Minecraft fans get a nasty surprise in malware-infected skins

Credit: Microsoft

Thousands of Minecraft players attempting to download game mods might have received a nasty surprise in the form of malware designed to reformat their hard drives.

The code in question was spotted by security firm Avast, who reported it was written into files for custom Minecraft skins. Specifically, these skins:

If you’re not a Minecraft player or you’ve only used the default game thus far, skins redesign the player character’s avatar. The market for Minecraft skins is vast, with thousands of fan-made skins across dozens of websites.

Once downloaded, the infectious malware could “reformat hard-drives and delete backup data and system programs.” To add insult to injury, some of the afflicted users could get charming messages such as, “You Are Nailed, Buy A New Computer This Is A Piece Of Sh*t,” “You have maxed your internet usage for a lifetime,” or “Your ass got glued.”

Avast estimates the number of infected computers to be about 50,000. Compared with Minecraft‘s userbase of roughly 74 million players, that might seem like a small number, but it’s still higher than it should be. Avast speculates the likely target for the attack might be Minecraft’s millions of underage users, who might not have the wariness of tech-savvy adults.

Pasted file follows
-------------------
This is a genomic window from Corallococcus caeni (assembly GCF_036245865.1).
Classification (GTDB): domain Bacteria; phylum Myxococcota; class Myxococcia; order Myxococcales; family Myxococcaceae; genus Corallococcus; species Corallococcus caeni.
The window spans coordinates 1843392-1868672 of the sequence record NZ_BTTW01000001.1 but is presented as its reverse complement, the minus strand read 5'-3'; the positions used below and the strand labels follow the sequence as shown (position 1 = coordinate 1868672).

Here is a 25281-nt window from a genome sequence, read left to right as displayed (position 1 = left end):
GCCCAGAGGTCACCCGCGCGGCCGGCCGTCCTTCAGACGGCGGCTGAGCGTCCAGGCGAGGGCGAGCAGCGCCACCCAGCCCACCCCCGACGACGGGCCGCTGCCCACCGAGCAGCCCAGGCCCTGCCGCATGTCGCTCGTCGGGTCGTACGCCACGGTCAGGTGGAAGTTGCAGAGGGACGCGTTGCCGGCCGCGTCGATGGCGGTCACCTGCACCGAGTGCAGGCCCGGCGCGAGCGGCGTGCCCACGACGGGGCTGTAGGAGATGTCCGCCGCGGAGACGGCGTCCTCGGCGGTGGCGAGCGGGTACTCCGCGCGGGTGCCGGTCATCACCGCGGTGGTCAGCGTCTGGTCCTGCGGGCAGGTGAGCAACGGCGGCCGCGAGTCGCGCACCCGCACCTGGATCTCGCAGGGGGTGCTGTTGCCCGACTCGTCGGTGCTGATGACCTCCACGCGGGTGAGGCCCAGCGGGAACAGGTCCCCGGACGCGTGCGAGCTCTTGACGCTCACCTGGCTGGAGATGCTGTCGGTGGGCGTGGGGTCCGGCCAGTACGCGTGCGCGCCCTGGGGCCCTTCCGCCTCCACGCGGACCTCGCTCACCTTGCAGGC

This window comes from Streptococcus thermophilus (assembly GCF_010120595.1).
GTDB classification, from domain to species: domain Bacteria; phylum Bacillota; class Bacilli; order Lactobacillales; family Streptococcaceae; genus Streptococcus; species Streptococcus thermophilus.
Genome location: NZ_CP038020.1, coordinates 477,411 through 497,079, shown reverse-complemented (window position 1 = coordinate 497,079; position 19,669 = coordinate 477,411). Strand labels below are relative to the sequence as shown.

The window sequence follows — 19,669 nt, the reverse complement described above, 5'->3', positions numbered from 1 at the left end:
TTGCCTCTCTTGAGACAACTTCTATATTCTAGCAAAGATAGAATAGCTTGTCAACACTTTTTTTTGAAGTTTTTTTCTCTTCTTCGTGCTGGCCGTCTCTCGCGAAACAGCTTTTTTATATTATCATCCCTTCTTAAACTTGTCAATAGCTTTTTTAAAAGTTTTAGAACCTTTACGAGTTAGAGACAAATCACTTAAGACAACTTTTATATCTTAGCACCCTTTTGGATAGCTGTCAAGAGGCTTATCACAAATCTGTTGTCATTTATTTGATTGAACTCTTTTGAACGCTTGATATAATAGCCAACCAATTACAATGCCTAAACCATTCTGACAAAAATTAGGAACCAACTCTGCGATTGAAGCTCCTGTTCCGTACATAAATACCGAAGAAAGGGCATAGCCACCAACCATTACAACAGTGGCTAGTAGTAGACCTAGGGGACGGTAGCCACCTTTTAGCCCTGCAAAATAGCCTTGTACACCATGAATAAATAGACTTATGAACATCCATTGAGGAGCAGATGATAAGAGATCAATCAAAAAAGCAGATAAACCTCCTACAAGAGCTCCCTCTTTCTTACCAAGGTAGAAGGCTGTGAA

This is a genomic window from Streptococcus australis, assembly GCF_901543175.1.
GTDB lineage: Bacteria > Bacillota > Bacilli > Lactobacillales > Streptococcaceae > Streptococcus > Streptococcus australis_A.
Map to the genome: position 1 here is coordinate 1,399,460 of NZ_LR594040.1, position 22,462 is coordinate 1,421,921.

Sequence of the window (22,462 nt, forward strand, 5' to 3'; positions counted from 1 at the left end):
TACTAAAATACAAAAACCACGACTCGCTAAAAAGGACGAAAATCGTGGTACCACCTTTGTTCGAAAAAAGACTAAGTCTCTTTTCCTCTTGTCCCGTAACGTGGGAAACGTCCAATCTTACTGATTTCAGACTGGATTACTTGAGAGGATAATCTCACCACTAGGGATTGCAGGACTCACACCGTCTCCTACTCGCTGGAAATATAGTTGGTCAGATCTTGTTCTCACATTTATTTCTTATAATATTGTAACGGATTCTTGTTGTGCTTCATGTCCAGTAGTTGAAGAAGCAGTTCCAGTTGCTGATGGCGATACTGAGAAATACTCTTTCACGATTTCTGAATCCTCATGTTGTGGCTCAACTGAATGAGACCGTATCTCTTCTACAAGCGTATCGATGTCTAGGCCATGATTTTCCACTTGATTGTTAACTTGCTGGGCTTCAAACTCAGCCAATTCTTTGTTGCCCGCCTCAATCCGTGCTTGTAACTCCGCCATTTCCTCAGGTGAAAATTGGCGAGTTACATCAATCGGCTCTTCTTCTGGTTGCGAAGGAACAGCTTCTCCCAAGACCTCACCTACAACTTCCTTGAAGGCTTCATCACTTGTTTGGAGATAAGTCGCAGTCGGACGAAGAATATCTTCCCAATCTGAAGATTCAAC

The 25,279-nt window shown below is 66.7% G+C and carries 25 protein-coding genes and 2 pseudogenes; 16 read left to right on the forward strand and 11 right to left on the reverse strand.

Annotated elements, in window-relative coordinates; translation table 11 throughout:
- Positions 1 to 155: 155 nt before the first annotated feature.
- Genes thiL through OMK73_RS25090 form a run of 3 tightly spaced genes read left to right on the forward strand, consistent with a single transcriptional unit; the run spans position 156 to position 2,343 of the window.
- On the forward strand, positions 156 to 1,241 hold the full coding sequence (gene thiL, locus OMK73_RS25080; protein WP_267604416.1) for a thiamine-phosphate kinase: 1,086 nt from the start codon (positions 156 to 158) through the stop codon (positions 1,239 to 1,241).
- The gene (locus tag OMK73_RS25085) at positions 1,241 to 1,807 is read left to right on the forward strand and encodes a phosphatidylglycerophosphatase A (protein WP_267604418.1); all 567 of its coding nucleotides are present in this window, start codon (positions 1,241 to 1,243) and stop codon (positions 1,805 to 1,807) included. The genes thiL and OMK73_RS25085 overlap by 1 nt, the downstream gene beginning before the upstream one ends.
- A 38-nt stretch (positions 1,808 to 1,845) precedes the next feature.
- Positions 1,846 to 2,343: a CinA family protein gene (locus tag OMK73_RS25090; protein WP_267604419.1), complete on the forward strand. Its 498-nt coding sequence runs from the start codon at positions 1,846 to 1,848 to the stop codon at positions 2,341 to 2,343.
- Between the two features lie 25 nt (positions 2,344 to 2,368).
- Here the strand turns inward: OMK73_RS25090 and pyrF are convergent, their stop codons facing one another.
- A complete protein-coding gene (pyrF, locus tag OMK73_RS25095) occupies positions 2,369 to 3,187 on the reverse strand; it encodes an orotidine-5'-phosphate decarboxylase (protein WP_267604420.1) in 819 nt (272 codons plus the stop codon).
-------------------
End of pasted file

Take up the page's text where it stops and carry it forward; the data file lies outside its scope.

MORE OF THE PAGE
Most alarming, the skins in question were on the official Minecraft site, meaning the unwary might have been duped into thinking they were somehow okayed by Microsoft or the developers. Mojang is currently working on a fix.

According to Kotaku, Microsoft has removed the infected skins from the site.

Update 4/19: A Microsoft spokesperson told TNW:

We have addressed this issue and put additional measures in place to protect our community. We encourage players to report any suspicious activity to feedback.minecraft.net

Additionally, Mojang addressed the issue, explaining how it was protecting the community from a repeat:

Any Minecraft: Java Edition player can upload their own custom skin in the widely-used PNG file format to our webservice at minecraft.net and this will then appear on their character in-game. PNG files can contain things other than an image, such as metadata, which includes information on what tool created it, when it was made, who made it, etc. This meant that PNG files could be created containing code in this inert part of the skin file. However, this code would not be run or read by the game itself. …To further protect our players, however, we deployed an update that strips out all the information from uploaded skin files other than the actual image data itself.

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